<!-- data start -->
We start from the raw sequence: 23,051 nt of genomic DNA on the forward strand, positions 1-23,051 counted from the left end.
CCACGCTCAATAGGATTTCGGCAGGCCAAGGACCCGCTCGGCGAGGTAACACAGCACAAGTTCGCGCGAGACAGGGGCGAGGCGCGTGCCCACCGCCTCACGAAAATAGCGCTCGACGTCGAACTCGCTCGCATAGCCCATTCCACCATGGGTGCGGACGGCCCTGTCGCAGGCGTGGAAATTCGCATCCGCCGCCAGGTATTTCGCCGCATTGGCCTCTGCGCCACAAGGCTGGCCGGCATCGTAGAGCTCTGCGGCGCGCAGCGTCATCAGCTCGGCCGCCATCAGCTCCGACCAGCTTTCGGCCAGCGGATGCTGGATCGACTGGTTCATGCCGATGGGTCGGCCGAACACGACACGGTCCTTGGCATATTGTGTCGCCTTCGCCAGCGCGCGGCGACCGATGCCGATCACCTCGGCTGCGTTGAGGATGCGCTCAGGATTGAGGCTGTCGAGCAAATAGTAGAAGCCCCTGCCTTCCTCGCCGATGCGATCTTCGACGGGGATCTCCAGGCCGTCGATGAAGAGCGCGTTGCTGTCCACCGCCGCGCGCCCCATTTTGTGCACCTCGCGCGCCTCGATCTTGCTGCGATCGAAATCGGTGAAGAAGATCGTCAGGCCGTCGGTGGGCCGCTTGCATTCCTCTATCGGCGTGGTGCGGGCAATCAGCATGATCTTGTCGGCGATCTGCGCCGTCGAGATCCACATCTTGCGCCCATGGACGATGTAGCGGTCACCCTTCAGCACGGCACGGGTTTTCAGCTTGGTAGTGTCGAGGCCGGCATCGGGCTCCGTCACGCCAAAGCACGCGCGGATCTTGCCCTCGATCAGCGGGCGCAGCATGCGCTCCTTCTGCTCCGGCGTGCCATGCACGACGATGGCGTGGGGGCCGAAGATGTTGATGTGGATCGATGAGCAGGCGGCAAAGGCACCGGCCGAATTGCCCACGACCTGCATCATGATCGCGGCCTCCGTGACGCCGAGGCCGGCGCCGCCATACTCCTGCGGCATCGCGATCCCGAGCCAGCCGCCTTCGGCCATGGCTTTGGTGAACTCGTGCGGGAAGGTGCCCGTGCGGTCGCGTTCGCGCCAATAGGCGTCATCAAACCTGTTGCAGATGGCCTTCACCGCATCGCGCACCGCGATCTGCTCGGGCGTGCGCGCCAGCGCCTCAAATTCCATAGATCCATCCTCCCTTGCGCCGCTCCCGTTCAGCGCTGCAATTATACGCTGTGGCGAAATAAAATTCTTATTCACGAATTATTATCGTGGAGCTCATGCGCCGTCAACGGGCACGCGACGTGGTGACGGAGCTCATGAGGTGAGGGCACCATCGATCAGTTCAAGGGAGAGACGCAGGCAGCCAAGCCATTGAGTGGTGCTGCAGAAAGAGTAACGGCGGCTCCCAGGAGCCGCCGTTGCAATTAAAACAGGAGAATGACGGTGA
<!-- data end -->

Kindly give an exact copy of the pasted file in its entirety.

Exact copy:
We start from the raw sequence: 23,051 nt of genomic DNA on the forward strand, positions 1-23,051 counted from the left end.
CCACGCTCAATAGGATTTCGGCAGGCCAAGGACCCGCTCGGCGAGGTAACACAGCACAAGTTCGCGCGAGACAGGGGCGAGGCGCGTGCCCACCGCCTCACGAAAATAGCGCTCGACGTCGAACTCGCTCGCATAGCCCATTCCACCATGGGTGCGGACGGCCCTGTCGCAGGCGTGGAAATTCGCATCCGCCGCCAGGTATTTCGCCGCATTGGCCTCTGCGCCACAAGGCTGGCCGGCATCGTAGAGCTCTGCGGCGCGCAGCGTCATCAGCTCGGCCGCCATCAGCTCCGACCAGCTTTCGGCCAGCGGATGCTGGATCGACTGGTTCATGCCGATGGGTCGGCCGAACACGACACGGTCCTTGGCATATTGTGTCGCCTTCGCCAGCGCGCGGCGACCGATGCCGATCACCTCGGCTGCGTTGAGGATGCGCTCAGGATTGAGGCTGTCGAGCAAATAGTAGAAGCCCCTGCCTTCCTCGCCGATGCGATCTTCGACGGGGATCTCCAGGCCGTCGATGAAGAGCGCGTTGCTGTCCACCGCCGCGCGCCCCATTTTGTGCACCTCGCGCGCCTCGATCTTGCTGCGATCGAAATCGGTGAAGAAGATCGTCAGGCCGTCGGTGGGCCGCTTGCATTCCTCTATCGGCGTGGTGCGGGCAATCAGCATGATCTTGTCGGCGATCTGCGCCGTCGAGATCCACATCTTGCGCCCATGGACGATGTAGCGGTCACCCTTCAGCACGGCACGGGTTTTCAGCTTGGTAGTGTCGAGGCCGGCATCGGGCTCCGTCACGCCAAAGCACGCGCGGATCTTGCCCTCGATCAGCGGGCGCAGCATGCGCTCCTTCTGCTCCGGCGTGCCATGCACGACGATGGCGTGGGGGCCGAAGATGTTGATGTGGATCGATGAGCAGGCGGCAAAGGCACCGGCCGAATTGCCCACGACCTGCATCATGATCGCGGCCTCCGTGACGCCGAGGCCGGCGCCGCCATACTCCTGCGGCATCGCGATCCCGAGCCAGCCGCCTTCGGCCATGGCTTTGGTGAACTCGTGCGGGAAGGTGCCCGTGCGGTCGCGTTCGCGCCAATAGGCGTCATCAAACCTGTTGCAGATGGCCTTCACCGCATCGCGCACCGCGATCTGCTCGGGCGTGCGCGCCAGCGCCTCAAATTCCATAGATCCATCCTCCCTTGCGCCGCTCCCGTTCAGCGCTGCAATTATACGCTGTGGCGAAATAAAATTCTTATTCACGAATTATTATCGTGGAGCTCATGCGCCGTCAACGGGCACGCGACGTGGTGACGGAGCTCATGAGGTGAGGGCACCATCGATCAGTTCAAGGGAGAGACGCAGGCAGCCAAGCCATTGAGTGGTGCTGCAGAAAGAGTAACGGCGGCTCCCAGGAGCCGCCGTTGCAATTAAAACAGGAGAATGACGGTGA